Jan 28, 2018

Ed Thorp and AQR on Retirement

I'm appreciative of the work AQR does and I am appreciative of the work that Ed Thorp has done so when AQR interviews Ed I'm even more appreciative.  Rodney Sullivan, Antti Ilmanen and Aaron Brown interview Ed on topics such as his early career, investing today, market efficiency, retirement challenges, lessons from the global financial crisis, investment education, and heroes and mentors.

Here are some quotes from the retirement section:

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"Individuals have a much more difficult time dealing with risk analysis and planning than institutions. Many individuals are going to come up short and it's going to be very painful for them in their later years. So, even though the institutions who have pushed for this see it in their own best interest, I don't think it's in the best interest of the retirees, and I don't think it's in the best interest of the country as a whole."

"It's the opposite of the invisible hand. It's the invisible foot in the mouth. Everybody's working for his own particular self-interest and it's damaging for the country as a whole. A great example is the lack of willingness to address climate change. It’s similar for individuals and their retirement."

"These issues are real. When people retire, they must have money to spend and it has to come from somewhere. There is a rational way to figure out how much they need."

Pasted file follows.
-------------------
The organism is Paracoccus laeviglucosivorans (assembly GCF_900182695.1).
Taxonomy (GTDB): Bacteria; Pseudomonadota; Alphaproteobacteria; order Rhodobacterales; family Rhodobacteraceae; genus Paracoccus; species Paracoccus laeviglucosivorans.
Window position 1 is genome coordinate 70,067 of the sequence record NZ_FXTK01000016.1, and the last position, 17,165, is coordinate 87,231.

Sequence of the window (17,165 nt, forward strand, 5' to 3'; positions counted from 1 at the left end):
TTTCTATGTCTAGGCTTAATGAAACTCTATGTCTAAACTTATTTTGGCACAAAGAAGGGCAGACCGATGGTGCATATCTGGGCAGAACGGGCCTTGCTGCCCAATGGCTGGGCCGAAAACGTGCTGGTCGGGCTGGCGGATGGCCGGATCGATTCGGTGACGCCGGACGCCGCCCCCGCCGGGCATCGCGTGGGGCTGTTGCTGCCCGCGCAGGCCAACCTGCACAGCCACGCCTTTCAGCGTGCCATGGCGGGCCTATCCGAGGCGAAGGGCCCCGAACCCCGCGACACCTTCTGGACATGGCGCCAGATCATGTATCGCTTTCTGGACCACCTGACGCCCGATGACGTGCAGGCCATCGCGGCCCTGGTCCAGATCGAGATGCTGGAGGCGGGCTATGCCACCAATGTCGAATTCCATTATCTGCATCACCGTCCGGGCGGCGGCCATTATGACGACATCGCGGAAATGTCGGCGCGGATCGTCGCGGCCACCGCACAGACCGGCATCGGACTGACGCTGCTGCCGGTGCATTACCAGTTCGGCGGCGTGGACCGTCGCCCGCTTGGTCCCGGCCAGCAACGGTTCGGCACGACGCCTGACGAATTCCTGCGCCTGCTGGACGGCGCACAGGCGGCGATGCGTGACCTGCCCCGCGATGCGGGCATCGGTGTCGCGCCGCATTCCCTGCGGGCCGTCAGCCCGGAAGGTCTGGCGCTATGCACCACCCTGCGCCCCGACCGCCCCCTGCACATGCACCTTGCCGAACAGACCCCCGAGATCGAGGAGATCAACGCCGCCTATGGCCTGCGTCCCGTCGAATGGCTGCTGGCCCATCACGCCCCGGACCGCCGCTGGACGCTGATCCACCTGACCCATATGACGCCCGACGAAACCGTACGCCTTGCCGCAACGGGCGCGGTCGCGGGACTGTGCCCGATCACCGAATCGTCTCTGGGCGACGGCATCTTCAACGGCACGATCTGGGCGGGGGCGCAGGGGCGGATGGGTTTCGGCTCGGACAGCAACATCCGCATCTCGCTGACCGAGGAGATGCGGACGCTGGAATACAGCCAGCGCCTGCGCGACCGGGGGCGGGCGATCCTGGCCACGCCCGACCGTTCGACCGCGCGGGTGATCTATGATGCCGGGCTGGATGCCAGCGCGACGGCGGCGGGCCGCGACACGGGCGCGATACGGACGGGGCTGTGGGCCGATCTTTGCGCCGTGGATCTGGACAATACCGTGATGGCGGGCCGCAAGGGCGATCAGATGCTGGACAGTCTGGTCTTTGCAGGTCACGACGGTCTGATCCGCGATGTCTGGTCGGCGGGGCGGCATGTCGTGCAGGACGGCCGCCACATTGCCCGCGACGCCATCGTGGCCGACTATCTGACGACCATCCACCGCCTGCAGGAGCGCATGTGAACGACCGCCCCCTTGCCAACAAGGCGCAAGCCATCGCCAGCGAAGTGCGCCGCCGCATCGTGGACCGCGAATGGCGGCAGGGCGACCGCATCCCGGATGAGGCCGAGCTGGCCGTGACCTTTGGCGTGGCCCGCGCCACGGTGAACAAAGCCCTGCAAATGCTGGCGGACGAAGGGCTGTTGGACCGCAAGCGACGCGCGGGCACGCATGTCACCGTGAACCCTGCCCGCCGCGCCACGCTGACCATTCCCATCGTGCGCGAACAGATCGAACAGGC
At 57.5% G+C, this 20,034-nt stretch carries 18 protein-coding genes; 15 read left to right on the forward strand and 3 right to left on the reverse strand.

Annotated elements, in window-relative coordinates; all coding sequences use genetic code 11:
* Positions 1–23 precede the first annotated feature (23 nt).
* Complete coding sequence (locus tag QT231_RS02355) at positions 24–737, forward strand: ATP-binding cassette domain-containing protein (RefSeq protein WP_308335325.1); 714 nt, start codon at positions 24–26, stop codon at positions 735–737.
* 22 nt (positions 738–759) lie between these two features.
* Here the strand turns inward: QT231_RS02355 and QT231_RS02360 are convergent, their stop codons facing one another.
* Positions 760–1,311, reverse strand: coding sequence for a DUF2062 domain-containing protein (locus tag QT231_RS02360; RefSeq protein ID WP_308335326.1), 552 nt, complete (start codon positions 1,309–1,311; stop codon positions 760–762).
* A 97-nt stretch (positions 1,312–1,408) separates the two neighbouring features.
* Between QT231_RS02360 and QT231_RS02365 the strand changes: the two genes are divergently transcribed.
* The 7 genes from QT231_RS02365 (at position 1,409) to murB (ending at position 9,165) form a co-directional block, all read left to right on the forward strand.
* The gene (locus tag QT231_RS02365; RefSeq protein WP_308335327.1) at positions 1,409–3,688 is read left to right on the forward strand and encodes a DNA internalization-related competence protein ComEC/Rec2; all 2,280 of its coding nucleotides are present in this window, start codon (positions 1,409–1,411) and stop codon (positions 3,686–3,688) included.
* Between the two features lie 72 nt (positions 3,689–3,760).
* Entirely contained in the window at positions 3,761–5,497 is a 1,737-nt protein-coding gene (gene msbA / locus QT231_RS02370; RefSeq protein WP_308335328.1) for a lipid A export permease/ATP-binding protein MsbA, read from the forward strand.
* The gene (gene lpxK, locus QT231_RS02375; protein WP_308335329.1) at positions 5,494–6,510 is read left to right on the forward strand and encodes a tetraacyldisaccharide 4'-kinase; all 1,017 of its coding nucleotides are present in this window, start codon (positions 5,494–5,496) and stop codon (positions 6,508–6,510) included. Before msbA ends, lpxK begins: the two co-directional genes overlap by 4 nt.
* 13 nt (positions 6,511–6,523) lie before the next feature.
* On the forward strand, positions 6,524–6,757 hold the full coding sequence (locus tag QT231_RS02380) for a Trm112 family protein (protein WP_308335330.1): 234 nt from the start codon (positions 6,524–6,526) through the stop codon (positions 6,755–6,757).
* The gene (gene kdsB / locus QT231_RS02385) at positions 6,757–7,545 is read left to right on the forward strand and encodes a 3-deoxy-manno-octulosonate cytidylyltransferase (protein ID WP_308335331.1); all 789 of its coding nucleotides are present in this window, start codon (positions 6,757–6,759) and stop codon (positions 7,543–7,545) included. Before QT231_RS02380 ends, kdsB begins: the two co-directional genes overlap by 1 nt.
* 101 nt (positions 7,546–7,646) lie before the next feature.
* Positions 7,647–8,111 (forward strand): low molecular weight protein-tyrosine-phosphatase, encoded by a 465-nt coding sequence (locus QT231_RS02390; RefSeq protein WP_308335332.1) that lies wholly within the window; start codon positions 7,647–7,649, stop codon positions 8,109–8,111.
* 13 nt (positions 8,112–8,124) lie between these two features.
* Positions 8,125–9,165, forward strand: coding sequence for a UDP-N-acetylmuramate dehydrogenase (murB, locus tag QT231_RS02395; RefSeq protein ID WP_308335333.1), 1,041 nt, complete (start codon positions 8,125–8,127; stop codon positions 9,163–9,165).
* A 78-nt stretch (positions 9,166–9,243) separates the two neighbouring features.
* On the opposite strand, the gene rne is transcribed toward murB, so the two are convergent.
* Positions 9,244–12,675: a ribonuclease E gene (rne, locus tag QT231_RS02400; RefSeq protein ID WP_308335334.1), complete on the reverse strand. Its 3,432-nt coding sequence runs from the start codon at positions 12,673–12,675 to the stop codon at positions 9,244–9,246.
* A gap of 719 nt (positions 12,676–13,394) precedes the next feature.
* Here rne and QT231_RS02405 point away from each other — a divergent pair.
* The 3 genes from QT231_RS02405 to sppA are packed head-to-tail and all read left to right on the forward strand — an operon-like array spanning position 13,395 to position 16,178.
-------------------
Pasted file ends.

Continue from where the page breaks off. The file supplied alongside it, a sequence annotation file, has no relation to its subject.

on investment committees: "I found it difficult to persuade them that all this cerebration was a waste of our time...The network access, to me, is where the value comes in. Not the asset allocation discussion."

"Stocks have historically outperformed over moderate to longer periods by a significant amount. I believe that the equity risk premium is real, and will lead stocks to continue to outperform in the future."

"I find that retirement savings is individual specific. There's not one cookie-cutter answer for everybody."

on endowments: "We did simulations to create assurances that things would work out in a worst-case scenario. Our finding was to draw no more than 2% a year from the endowment. They have a portfolio that behaves like roughly 20% bonds and 80% equities, but they feel fairly secure."

"what they've done is to make the rules such that it's very difficult to change the investment policy. That way they may hang onto this policy and prevent defections during the tough times when there's a big downturn."

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